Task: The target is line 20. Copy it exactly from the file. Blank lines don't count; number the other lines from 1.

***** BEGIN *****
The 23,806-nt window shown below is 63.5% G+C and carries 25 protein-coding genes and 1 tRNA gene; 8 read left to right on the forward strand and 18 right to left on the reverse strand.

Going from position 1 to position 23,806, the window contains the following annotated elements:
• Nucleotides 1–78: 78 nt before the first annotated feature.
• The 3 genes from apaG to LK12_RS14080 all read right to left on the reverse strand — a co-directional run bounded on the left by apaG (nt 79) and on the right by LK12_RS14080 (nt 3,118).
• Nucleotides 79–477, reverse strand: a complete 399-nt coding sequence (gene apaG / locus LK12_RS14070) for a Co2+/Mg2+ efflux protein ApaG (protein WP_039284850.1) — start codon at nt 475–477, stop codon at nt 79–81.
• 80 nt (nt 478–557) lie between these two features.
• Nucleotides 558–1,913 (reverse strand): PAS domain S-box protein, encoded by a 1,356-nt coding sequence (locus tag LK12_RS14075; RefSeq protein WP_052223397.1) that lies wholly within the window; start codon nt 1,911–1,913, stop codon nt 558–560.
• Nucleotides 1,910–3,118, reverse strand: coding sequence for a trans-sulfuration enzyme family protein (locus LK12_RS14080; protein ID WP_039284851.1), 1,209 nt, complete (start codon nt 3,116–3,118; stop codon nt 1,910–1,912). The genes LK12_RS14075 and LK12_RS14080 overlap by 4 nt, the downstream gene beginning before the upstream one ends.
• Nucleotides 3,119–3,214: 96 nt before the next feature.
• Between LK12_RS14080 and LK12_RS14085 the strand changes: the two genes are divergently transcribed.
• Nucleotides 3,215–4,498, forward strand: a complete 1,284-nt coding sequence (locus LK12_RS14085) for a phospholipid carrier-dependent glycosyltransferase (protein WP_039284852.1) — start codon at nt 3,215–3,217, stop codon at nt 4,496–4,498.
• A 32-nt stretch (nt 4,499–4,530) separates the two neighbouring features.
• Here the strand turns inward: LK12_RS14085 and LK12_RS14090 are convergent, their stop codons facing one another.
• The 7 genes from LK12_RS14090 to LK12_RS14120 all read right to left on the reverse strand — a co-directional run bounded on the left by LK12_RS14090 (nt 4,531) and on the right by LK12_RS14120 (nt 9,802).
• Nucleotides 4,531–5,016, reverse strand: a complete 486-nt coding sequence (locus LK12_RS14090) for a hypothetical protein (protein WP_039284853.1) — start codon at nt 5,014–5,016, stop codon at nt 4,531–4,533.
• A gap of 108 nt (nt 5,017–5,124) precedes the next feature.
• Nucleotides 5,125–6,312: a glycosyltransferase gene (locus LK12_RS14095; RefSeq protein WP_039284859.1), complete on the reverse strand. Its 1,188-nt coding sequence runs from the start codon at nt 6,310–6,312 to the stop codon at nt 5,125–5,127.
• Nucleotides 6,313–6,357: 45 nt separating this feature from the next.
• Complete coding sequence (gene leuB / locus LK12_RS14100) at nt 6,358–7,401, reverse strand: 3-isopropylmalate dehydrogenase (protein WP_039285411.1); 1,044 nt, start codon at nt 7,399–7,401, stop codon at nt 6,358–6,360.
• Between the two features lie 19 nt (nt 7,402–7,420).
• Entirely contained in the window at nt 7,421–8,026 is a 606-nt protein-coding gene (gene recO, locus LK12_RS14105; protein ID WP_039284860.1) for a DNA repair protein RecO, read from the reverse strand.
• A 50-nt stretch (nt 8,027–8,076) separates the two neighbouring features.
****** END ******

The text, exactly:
• Between the two features lie 19 nt (nt 7,402–7,420).